21. The Inquiring Authority has examined each and every charge levelled against the charged officer and the documents produced by the presenting officer and came to the conclusion that most of the charges were proved. In a departmental inquiry, the disciplinary authority is expected to prove the charges on preponderance of probability and not on proof beyond reasonable doubt. Reference may be made to the judgments of this Court reported in Union of India v. Sardar Bahadur; (1972) 4 SCC 618 and R.S. Saini v. State of Punjab and Others; (1999) 8 SCC 90. The documents produced by the bank, which were not controverted by the charged officer, supports all the allegations and charges levelled against the charged officer. In a case, where the charged officer had failed to inspect the documents in respect of the allegations raised by the bank and not controverted it is always open to the Inquiring Authority to accept the same.

22. In Bank of India v. Apurba Kumar Saha ;  (1994) 2 SCC 615, this court held:

“A bank employee who had refused to avail of the opportunities provided to him in a disciplinary proceeding of defending himself against the charges of misconduct involving his integrity and honesty, cannot be permitted to complain later that he had been denied a reasonable opportunity of defending himself of the charges levelled against him and the disciplinary proceeding conducted against him by the bank employer had resulted in violation of principles of natural justice of fair hearing”.

23. The High Court, in our view, under Article 226 of the Constitution of India was not justified in interfering with the order of dismissal passed by the appointing authority after a full-fledged inquiry, especially when the Service Rules provide for an alternative remedy of appeal. It is a well acceptable principle of law that the High Court while exercising powers under Article 226 of the Constitution does not act as an appellate authority. Of course, its jurisdiction is circumscribed and confined to correct an error of law or procedural error, if any, resulting in manifest miscarriage of justice or violation of the principles of natural justice. In State Bank of India and Others v. Ramesh Dinkar Punde (2006) 7 SCC 212, this Court held that the High Court cannot re-appreciate the evidence acting as a court of Appeal. We have, on facts, found that no procedural irregularity has been committed either by the Bank, presenting officer or the Inquiring Authority. Disciplinary proceedings were conducted strictly in accordance with the Service Rules.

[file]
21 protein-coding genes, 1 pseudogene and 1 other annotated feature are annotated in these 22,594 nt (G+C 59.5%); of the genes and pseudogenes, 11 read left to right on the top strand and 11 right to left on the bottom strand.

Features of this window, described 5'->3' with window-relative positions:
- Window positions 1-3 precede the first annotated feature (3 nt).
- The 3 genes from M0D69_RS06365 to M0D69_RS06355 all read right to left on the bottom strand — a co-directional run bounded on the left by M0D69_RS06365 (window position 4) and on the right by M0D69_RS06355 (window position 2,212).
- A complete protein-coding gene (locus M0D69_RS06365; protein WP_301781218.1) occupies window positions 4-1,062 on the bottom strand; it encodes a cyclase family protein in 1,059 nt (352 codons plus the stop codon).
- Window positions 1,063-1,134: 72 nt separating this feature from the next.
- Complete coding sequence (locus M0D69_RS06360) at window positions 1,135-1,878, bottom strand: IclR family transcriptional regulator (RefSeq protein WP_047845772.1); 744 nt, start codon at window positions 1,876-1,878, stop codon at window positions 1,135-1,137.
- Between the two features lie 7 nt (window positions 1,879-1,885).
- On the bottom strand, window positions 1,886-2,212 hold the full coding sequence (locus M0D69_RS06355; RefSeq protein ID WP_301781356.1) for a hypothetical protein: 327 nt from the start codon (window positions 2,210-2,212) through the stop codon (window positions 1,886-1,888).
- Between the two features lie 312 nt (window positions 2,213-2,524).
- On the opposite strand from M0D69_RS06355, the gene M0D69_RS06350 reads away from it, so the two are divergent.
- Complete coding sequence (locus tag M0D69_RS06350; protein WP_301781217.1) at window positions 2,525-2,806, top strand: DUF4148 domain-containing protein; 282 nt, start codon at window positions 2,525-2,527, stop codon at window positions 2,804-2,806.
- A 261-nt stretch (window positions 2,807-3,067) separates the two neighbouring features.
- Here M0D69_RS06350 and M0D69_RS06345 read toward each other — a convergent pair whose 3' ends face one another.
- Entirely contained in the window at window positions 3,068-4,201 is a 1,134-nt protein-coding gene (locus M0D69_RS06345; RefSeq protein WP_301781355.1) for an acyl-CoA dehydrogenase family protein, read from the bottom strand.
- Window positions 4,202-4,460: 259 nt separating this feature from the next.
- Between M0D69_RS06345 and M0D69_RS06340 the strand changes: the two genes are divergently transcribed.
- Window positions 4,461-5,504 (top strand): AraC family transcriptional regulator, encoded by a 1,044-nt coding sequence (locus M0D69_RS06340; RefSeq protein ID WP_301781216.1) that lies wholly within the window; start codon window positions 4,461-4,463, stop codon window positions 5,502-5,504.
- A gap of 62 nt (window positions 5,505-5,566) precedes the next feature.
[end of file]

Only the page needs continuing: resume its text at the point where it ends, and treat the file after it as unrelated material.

24. This court in State of Andhra Pradesh v. Sree Rama Rao;   AIR 1963 SC 1723 held:

“Where there is some evidence, which the authority entrusted with the duty to hold the inquiry has accepted and which evidence may reasonably support the conclusion that delinquent officer is guilty of the charge, it is not the function of the High Court in a petition for a writ under Article 226 to review the evidence and to arrive at an independent finding on the evidence especially when the charged officer had not participated in the inquiry and had not raised the grounds urged by him before the High Court by the Inquiring Authority.”

25. This Court in Lakshmi Devi Sugar Mills Ltd. v. Pt. Ram Sarup; AIR 1957 SC 82 held where a workman intentionally refuses to participate in the inquiry, cannot complain that the dismissal is against the principles of natural justice. Once the inquiry proceed ex parte, it is not necessary for the Inquiring Authority to again ask the charged officer to state his defence orally or in writing. We cannot appreciate the conduct of the charged officer in this case, who did not appear before the Inquiring Authority and offered any explanation to the charges levelled against him but approached the High Court stating that the principles of natural justice had been violated.

26. We are also conscious of the fact that even if the Inquiring Authority set the charged officer ex parte that would not absolve him from deciding that the charges levelled against him were proved or not. In other words, no punishment could be imposed without an inquiry. We notice in this case the Inquiring Authority had elaborately considered the charges levelled against the charged officer and also the materials produced by the bank because some evidence is necessary to establish the charges. In some cases, proof may only be documentary and in some cases oral. The requirement of proof depends on the facts and circumstances of each case. Appellant - Bank in this case has succeeded in establishing the charges levelled against the delinquent officer and was rightly dismissed from service which called for no interference by the High Court under Article 226 of the Constitution of India.

27. In view of the above-mentioned reasons, we find it difficult to support the judgment of the High Court. Consequently, the appeal is allowed and the impugned judgment is set aside with no order as to costs.

.................................

..J.

(K. S. Radhakrishnan)

.................................

..J.

(Dipak Misra)

New Delhi,

January 14, 2013